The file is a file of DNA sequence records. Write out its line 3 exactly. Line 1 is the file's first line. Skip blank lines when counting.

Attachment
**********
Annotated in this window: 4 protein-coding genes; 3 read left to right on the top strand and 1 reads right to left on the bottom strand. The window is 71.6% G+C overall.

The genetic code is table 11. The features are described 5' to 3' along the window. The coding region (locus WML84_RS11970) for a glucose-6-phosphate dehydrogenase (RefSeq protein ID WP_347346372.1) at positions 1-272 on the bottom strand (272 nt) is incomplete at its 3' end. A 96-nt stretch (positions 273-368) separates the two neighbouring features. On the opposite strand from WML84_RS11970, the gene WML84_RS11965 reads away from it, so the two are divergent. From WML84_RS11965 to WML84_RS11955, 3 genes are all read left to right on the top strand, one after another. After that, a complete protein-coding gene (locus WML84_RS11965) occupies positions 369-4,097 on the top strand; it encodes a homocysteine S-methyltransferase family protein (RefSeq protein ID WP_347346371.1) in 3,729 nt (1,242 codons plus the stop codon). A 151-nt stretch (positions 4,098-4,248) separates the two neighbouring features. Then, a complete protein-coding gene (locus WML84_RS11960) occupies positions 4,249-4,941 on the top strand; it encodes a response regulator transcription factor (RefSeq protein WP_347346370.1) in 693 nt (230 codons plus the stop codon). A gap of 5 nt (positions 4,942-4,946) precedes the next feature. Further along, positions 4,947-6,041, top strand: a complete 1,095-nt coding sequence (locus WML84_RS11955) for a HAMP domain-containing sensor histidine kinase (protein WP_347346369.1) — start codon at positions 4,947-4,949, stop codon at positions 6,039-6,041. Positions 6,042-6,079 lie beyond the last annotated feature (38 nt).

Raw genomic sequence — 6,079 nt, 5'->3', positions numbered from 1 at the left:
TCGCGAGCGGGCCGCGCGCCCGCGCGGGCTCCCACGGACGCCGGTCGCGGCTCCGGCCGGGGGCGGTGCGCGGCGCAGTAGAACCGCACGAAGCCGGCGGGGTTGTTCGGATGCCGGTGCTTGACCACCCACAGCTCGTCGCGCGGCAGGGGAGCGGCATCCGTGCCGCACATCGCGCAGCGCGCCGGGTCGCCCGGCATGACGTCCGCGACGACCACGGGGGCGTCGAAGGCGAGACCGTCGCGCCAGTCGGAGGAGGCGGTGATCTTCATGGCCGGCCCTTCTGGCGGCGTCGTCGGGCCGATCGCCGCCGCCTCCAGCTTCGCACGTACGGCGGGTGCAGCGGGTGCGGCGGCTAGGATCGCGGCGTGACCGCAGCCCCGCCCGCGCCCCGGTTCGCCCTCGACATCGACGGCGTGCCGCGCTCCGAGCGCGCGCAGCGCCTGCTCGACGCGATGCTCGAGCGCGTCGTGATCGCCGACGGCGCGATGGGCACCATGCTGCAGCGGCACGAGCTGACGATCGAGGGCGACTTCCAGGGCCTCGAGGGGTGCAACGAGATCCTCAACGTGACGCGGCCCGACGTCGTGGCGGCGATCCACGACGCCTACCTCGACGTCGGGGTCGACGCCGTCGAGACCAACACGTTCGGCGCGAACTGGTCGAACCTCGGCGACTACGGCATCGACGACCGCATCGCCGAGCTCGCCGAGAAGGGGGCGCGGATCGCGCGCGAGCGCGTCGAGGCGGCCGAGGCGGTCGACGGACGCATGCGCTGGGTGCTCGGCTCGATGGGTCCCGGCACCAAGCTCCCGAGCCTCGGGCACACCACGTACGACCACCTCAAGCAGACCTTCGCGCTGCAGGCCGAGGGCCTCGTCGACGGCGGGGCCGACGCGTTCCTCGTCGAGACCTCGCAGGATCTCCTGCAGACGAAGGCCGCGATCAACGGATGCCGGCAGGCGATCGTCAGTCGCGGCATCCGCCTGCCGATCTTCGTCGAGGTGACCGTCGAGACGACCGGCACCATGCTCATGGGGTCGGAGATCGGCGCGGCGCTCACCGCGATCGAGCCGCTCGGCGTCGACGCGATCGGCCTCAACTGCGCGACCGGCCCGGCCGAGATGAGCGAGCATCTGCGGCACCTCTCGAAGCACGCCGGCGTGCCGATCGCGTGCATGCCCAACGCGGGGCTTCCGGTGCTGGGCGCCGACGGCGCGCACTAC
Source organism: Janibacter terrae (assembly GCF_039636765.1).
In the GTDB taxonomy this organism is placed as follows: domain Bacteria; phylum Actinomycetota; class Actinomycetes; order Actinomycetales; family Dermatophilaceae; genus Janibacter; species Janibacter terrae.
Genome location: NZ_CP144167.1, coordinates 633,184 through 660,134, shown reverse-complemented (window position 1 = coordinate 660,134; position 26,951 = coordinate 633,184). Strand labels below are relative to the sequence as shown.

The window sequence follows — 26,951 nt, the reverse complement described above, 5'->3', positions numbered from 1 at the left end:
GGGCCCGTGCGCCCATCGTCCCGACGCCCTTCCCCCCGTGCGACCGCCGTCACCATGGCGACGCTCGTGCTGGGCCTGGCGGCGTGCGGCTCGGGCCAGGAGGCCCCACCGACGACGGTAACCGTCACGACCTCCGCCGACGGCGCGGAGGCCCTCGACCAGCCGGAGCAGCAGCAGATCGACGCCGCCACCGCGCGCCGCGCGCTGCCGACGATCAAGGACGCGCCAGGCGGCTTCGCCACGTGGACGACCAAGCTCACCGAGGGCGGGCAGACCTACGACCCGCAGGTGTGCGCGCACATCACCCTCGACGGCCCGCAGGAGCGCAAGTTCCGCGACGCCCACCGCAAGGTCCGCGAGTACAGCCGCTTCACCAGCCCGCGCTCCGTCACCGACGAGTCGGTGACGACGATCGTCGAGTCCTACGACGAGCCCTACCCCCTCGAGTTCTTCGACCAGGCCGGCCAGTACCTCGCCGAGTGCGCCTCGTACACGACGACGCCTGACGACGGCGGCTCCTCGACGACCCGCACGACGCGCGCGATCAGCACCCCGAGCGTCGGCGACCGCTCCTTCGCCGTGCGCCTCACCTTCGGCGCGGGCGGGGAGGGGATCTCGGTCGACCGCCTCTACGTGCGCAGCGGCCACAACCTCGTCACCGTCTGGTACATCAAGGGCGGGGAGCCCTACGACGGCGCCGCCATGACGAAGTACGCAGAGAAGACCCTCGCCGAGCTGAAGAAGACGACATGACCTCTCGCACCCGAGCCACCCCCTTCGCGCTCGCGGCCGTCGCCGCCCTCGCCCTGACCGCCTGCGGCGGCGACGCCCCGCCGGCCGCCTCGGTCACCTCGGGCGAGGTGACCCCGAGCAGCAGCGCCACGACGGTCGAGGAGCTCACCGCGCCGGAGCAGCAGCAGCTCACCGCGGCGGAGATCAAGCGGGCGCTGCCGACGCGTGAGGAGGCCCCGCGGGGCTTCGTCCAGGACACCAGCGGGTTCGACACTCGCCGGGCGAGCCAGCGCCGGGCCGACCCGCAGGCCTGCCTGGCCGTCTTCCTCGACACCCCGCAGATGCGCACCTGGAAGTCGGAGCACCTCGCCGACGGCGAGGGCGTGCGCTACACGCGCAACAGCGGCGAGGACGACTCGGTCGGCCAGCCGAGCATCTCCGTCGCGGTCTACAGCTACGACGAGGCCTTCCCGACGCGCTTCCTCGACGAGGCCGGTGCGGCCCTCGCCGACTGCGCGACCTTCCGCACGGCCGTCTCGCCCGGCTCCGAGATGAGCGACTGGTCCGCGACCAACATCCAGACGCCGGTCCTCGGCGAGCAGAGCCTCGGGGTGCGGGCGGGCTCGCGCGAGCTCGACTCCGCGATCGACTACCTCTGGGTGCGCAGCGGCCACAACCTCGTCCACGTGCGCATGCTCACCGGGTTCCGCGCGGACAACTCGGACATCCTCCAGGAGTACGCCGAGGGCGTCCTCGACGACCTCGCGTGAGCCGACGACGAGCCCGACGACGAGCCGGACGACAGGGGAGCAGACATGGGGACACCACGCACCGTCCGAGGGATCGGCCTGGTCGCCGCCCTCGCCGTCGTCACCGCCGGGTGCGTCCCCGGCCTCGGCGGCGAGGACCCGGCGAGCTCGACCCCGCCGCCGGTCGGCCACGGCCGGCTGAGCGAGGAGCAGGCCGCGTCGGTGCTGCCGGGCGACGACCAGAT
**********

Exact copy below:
Raw genomic sequence — 6,079 nt, 5'->3', positions numbered from 1 at the left: